Waiting in Chicago for our 14 hour flight to move to China.  What I love
about this picture is that my friend Stacey (whom I met that day) and her mom
are in the background.   She lives across the lake from us in Suzhou
and we just had lunch together this week!
7. I haven’t done this recently, but I read somewhere that it helps to have little “presents” ready in case the children start getting bored and fidgety.  I did this more when they were both under the age of three, but I think it’s a really great idea.  You can find inexpensive things at the dollar store, the $1 bins at Target or you can be really cheap like me and take the toys from their Happy Meals (that they lost interest in before even reaching home) and use them as “new” toys.  I have wrapped them in tissue paper before just to add to the excitement.  If you buy cheap toys, it doesn’t matter if they are lost, dropped, or destroyed in transit.
 8. Finally, I try to let go of my “we should” thinking.  We should require that our children eat only healthy foods (gave up on this and the whole point is just to arrive at the destination). We should save all of our goodies and activity packs for later (I have decided to just use them when we need them, even it means while we’re waiting to board the plane, and we’ll worry about what to do if I run out of activities later).  We should get to do what we want on our vacation (meaning I want to read on my Kindle).

Here is a link to a blog post that I thought was really great and insightful on traveling with young children:

Wednesday, June 6, 2012

What's That? Wednesday: Lychee Fruit

Pink-ish, green-ish, red-ish exterior.
Our family has "discovered" a new fruit.  We have been enjoying lychees, which are very interesting fruits.  They have a tough, slightly bumpy, outer cover, but the rind is easy enough for EBean to peel.  Inside is a juicy white flesh with a flowery aroma.  The seed in the middle is a long, slender nut, similar to a pine nut.  The lychee is native to China, Taiwan, and Southeast Asia.  It isn't my favorite fruit, but they are good and since strawberries are no longer in season, it's nice to have a replacement.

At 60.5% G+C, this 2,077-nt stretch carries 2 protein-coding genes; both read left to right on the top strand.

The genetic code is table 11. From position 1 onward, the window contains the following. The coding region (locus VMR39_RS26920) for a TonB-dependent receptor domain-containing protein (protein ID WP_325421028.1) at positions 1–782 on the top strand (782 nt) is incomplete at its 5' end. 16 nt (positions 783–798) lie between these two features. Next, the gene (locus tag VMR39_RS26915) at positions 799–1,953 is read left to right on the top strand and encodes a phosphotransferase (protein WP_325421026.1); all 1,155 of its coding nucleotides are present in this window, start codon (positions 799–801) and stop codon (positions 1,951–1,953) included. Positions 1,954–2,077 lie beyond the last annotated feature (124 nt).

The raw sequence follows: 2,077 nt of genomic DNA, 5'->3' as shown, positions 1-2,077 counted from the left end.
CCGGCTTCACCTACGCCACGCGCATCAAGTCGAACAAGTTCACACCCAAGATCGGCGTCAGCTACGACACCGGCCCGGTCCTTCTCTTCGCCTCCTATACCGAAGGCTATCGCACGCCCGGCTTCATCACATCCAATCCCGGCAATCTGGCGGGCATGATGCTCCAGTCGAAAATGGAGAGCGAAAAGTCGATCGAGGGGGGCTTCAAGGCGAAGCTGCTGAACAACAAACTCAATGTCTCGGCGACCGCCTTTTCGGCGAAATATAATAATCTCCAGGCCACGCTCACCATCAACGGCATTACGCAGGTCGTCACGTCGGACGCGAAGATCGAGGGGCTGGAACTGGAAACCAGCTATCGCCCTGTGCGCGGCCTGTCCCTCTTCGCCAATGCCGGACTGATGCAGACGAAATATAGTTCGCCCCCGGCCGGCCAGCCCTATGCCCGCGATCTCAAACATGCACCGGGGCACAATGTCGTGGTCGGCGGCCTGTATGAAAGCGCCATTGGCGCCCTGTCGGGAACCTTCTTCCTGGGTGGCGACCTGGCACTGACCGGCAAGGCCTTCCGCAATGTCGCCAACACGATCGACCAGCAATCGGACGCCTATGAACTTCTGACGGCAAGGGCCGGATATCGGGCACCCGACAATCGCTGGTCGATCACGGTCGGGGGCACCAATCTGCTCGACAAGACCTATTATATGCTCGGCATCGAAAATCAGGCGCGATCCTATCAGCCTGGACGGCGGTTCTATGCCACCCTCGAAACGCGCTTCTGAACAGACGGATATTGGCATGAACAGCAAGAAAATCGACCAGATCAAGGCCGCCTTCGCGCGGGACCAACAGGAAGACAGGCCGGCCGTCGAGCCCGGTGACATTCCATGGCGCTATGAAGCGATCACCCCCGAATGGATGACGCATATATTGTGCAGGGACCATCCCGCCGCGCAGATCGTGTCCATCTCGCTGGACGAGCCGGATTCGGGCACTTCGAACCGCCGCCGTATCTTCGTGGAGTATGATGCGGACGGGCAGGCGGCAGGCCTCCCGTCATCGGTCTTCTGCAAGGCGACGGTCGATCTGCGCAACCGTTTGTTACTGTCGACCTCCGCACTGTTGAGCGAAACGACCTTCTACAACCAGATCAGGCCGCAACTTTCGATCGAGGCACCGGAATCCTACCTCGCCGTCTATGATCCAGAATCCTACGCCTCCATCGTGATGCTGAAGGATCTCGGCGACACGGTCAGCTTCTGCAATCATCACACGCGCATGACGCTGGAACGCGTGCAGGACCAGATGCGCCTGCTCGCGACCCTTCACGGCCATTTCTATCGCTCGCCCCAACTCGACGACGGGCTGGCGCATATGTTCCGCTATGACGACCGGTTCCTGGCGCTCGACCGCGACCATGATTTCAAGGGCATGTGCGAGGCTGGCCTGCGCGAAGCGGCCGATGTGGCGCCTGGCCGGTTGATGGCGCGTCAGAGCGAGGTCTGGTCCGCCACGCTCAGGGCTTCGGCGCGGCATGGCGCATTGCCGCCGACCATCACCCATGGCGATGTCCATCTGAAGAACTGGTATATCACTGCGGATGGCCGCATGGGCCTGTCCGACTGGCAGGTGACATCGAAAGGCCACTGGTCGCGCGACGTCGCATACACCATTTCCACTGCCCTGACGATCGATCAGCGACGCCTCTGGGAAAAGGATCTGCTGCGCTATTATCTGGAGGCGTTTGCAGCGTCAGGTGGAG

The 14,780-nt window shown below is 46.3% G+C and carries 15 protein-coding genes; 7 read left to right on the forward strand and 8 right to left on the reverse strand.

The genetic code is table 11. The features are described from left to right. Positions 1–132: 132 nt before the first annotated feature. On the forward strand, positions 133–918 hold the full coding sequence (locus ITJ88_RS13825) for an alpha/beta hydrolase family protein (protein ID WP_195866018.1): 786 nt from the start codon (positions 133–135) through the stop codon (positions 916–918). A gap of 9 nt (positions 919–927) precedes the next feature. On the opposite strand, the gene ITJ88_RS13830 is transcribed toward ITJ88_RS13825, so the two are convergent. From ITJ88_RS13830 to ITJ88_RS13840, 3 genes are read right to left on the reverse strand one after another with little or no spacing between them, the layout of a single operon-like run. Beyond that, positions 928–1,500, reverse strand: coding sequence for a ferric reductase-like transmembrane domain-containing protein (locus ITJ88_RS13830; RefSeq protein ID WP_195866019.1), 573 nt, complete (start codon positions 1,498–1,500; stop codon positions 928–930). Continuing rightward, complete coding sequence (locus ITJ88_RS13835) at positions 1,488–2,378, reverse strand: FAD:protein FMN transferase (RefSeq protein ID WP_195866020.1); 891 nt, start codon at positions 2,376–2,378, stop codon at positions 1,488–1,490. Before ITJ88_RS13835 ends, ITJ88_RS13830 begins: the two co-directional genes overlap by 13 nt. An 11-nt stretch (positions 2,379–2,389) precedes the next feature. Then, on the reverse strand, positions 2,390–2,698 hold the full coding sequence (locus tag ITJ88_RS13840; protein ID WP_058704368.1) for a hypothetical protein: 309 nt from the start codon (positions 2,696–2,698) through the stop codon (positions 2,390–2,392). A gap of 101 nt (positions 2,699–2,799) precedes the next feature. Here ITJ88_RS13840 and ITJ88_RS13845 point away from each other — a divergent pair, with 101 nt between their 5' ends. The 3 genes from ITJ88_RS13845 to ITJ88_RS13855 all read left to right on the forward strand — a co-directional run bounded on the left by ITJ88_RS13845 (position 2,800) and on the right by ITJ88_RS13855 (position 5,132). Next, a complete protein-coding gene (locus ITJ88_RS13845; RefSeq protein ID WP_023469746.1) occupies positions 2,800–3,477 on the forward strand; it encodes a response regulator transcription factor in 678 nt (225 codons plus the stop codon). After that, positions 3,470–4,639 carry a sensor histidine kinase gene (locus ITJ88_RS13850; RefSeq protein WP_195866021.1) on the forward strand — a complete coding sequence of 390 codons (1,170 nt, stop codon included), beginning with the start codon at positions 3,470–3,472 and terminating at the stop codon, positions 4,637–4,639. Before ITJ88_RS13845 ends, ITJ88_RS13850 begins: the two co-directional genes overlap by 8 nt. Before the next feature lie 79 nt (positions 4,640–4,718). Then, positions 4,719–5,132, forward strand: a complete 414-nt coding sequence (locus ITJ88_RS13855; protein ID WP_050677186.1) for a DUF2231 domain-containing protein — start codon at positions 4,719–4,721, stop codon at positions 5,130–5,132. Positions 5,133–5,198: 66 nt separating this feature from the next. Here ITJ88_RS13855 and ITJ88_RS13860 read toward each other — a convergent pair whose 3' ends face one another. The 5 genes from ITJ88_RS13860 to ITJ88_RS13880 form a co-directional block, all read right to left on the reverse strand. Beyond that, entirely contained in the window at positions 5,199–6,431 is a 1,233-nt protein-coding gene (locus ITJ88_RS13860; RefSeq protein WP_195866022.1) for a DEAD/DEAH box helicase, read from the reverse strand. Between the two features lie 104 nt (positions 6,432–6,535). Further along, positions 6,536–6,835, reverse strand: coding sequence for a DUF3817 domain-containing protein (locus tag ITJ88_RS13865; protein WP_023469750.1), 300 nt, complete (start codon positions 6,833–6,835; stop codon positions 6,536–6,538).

LBean, a little uncertain about the lychee. 
EBean ate at least 6 lychees after this dinner.

A "bunch" of lychee fruits.

A bumpy exterior

Friday, June 1, 2012

2012 Dulwich International Day

Recently LBean's school held its annual "International Day" for families and community members to enjoy.  Any country that is represented at her school was encouraged to set up a booth for attendees to learn more about each country by purchasing food and drinks that are unique to that country.  Over 40 countries were recognized!

Besides individual booths, there were performances from different counties, a used book sale, a country basket silent auction, a climbing wall and ball pit, a tombola (a raffle, I'll have to Google it). I bid on a few of the country baskets, but no luck.

A few of the attendees.

EBean pre-chocolate.  Even though she asked for the
mini-cupcakes, she changed her mind and wanted a BIG one.
Mmmm, sugar!
Post-chocolate consumption.  Much happier!

Children could purchase a passport and have it stamped at each country's booth.  One of Lilly's classmates helped to stamp passports in the Italy booth.

I wish we had more pictures, but we were not in best form.  Both girls were tired, it was the middle of the afternoon, it was hot, we forgot the stroller, and later that night EBean broke out with a fever.  A friend and her husband walked up to us when they first arrived to International Day and asked if we were enjoying ourselves and what they should do.  I must have given them quite a look of desperation because the husband laughed and said, "Just go home?"

I finished my time at International Day by volunteering in the US booth for one hour of serving hotdogs, chips and Budweiser.  I could not get over how many people really wanted to chow down on a hotdog!  I didn't have a US t-shirt to wear, but I did manage to find my St. Louis Cardinals shirt, so the midwest was well represented.